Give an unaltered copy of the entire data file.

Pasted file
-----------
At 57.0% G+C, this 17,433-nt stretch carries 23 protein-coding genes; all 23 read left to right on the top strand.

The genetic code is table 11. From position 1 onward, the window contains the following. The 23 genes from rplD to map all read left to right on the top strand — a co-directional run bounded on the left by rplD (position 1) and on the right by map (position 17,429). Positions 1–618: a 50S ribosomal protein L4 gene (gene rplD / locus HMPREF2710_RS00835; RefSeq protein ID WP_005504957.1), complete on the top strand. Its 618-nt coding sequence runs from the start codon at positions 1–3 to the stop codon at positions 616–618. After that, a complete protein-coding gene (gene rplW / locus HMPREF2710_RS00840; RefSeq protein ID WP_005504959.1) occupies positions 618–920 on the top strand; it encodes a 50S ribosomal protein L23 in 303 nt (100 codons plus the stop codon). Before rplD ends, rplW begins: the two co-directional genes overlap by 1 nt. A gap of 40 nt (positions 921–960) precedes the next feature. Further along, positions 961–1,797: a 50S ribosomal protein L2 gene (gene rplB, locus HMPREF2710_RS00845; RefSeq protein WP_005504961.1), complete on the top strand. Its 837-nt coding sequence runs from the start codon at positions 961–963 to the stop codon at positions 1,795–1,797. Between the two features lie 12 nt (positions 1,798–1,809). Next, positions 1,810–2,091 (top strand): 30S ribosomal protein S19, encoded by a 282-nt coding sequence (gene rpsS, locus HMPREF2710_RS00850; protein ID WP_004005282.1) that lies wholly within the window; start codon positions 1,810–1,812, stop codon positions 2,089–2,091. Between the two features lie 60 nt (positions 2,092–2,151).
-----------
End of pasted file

At 57.0% G+C, this 17,433-nt stretch carries 23 protein-coding genes; all 23 read left to right on the top strand.

The genetic code is table 11. From position 1 onward, the window contains the following. The 23 genes from rplD to map all read left to right on the top strand — a co-directional run bounded on the left by rplD (position 1) and on the right by map (position 17,429). Positions 1–618: a 50S ribosomal protein L4 gene (gene rplD / locus HMPREF2710_RS00835; RefSeq protein ID WP_005504957.1), complete on the top strand. Its 618-nt coding sequence runs from the start codon at positions 1–3 to the stop codon at positions 616–618. After that, a complete protein-coding gene (gene rplW / locus HMPREF2710_RS00840; RefSeq protein ID WP_005504959.1) occupies positions 618–920 on the top strand; it encodes a 50S ribosomal protein L23 in 303 nt (100 codons plus the stop codon). Before rplD ends, rplW begins: the two co-directional genes overlap by 1 nt. A gap of 40 nt (positions 921–960) precedes the next feature. Further along, positions 961–1,797: a 50S ribosomal protein L2 gene (gene rplB, locus HMPREF2710_RS00845; RefSeq protein WP_005504961.1), complete on the top strand. Its 837-nt coding sequence runs from the start codon at positions 961–963 to the stop codon at positions 1,795–1,797. Between the two features lie 12 nt (positions 1,798–1,809). Next, positions 1,810–2,091 (top strand): 30S ribosomal protein S19, encoded by a 282-nt coding sequence (gene rpsS, locus HMPREF2710_RS00850; protein ID WP_004005282.1) that lies wholly within the window; start codon positions 1,810–1,812, stop codon positions 2,089–2,091. Between the two features lie 60 nt (positions 2,092–2,151).